The Conversation
Dance Teachers Trending
Photo courtesy of Hightower

The beloved "So You Think You Can Dance" alum and former Emmy-nominated "Dancing with the Stars" pro Chelsie Hightower discovered her passion for ballroom at a young age. She showed a natural ability for the Latin style, but she mastered the necessary versatility by studying jazz, ballet and other forms of dance. "Every style of dance builds on each other," she says, "and the more music you're exposed to, the more your rhythm and coordination is built."

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Studio Success with Just for Kix
Bill Johnson, Courtesy Just for Kix

Running a dance studio is a feat in itself. But adding a competition team into the mix brings a whole new set of challenges. Not only are you focusing on giving your dancers the best training possible, but you're navigating the fast-paced competition and convention circuit. Winning is one goal, but you also want to create an environment that's fun, educational and inspiring for young artists. We asked Cindy Clough, executive director of Just For Kix and a studio owner with over 40 years of experience, for her advice on building a healthy dance team culture:

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Just for fun
Via Instagram

Happy Father's Day to all of the dance dads in the world! Whether you're professional dancers, dance teachers, dance directors or simply just dance supporters, you are a key ingredient to what makes the dance world such a happy, thriving place, and we love you!

To celebrate, here are our four favorite Instagram dance dads. Prepare to say "Awwwwwwwweeeeeee!!!!!!"

You're welcome!

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Sponsored by Insure Fitness
AdobeStock, Courtesy Insure Fitness Group

As a teacher at a studio, you've more than likely developed long-lasting relationships with some of your students and parents. The idea that you could be sued by one of them might seem impossible to imagine, but Insure Fitness Group's Gianna Michalsen warns against relaxing into that mindset. "People say, 'Why do I need insurance? I've been working with these people for 10 years—we're friends,'" she says. "But no one ever takes into account how bad an injury can be. Despite how good your relationship is, people will sue you because of the toll an injury takes on their life."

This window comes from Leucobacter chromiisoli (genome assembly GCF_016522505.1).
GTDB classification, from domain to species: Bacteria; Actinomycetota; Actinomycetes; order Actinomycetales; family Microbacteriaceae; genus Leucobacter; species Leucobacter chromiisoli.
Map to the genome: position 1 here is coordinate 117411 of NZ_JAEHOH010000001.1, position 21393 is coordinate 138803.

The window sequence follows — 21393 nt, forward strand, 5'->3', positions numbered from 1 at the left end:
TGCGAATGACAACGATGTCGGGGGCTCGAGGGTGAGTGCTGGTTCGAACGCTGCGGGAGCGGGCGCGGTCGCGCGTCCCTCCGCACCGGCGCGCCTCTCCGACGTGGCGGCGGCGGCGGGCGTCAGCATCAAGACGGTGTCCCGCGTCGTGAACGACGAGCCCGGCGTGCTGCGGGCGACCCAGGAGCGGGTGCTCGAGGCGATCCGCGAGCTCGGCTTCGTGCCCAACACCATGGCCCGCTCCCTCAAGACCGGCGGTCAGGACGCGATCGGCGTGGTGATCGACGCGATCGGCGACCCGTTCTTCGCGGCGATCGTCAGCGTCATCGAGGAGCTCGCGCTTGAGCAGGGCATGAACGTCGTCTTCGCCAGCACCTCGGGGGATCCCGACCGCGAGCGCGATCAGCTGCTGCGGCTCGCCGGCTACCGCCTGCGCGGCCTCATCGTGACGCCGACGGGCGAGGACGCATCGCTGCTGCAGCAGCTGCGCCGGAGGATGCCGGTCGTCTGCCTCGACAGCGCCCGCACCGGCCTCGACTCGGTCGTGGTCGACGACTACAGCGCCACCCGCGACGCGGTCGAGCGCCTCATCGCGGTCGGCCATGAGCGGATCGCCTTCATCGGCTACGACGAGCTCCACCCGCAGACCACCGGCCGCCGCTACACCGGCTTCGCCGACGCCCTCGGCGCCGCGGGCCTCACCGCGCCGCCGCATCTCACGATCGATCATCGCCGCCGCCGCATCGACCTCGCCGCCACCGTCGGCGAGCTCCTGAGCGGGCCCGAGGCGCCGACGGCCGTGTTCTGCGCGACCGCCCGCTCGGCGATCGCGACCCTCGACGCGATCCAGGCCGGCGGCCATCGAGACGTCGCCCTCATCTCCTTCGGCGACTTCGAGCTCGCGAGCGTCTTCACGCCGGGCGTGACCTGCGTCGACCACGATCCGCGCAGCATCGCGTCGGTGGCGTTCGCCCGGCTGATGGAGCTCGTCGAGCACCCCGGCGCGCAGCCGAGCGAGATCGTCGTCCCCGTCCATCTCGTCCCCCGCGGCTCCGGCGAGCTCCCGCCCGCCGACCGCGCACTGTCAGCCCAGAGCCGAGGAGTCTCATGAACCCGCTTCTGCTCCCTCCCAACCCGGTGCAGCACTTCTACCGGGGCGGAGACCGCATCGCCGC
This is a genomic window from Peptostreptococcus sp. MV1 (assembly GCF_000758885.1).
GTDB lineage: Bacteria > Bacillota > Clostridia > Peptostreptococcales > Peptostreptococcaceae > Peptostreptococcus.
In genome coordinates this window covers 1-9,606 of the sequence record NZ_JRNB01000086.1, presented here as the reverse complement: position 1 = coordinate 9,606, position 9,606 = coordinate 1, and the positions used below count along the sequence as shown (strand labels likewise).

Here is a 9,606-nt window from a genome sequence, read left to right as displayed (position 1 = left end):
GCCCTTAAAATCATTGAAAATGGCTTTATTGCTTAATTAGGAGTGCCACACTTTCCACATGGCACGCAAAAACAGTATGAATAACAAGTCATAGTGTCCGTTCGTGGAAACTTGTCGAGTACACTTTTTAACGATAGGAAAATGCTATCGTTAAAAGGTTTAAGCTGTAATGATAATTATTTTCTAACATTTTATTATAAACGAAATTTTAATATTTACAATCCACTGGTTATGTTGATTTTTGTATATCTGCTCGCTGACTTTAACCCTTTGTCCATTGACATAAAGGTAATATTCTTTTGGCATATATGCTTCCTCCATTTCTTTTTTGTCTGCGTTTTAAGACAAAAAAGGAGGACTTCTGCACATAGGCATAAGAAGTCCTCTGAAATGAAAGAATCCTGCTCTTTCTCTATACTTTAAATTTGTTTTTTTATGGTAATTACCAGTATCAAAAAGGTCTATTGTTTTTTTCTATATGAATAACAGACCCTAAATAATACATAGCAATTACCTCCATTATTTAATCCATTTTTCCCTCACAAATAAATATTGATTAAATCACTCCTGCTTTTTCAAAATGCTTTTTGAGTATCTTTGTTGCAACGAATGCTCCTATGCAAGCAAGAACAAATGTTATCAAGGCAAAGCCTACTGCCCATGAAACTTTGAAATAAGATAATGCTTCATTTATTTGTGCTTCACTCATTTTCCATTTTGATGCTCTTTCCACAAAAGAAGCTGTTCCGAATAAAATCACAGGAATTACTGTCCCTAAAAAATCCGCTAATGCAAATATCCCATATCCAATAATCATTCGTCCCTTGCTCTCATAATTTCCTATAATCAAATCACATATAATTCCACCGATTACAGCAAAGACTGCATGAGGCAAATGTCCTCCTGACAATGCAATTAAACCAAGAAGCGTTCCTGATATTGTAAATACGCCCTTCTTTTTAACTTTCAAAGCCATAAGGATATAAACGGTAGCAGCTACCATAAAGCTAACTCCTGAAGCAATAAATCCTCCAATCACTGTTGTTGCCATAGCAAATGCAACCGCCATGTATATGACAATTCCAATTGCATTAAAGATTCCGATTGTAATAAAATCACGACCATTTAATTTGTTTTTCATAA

You'll benefit most from an insurance policy that caters to the specifics of teaching dance at one or several studios. Here's what to look for:

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Studio Owners
Getty Images

If you're a studio owner, the thought of raising your rates most likely makes you cringe. Despite ever-increasing overhead expenses you can't avoid—rent, salaries, insurance—you're probably wary of alienating your customers, losing students or inviting confrontation if you increase the price of your tuition or registration and recital fees. DT spoke with three veteran studio owners who suggest it's time to get past that. Here's how to give your business the revenue boost it needs and the value justification it (and you) deserve.

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Sponsored by World Class Vacations
David Galindo Photography

New York City is a dream destination for many dancers. However aspiring Broadway stars don't have to wait until they're pros to experience all the city has to offer. With Dance the World Broadway, students can get a taste of the Big Apple—plus hone their dance skills and make lasting memories.

Here's why Dance the World Broadway is the best way for students to experience NYC:

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Dance Teachers Trending
Margie Gillis (left); photo by Kyle Froman

Margie Gillis dances the human experience. Undulating naked in a field of billowing grass in Lessons from Nature 4, or whirling in a sweep of lilac fabric in her signature work Slipstream, her movement is free of flashy technique and tricks, but driven and defined by emotion. "There's a central philosophy in my work about what the experience of being human is," says Gillis, whose movement style is an alchemy of Isadora Duncan's uninhibited self-expression and Paul Taylor's musicality, blended with elements of dance theater into something utterly unique and immediately accessible. "I want an authenticity," she says. "I want to touch my audiences profoundly and deeply."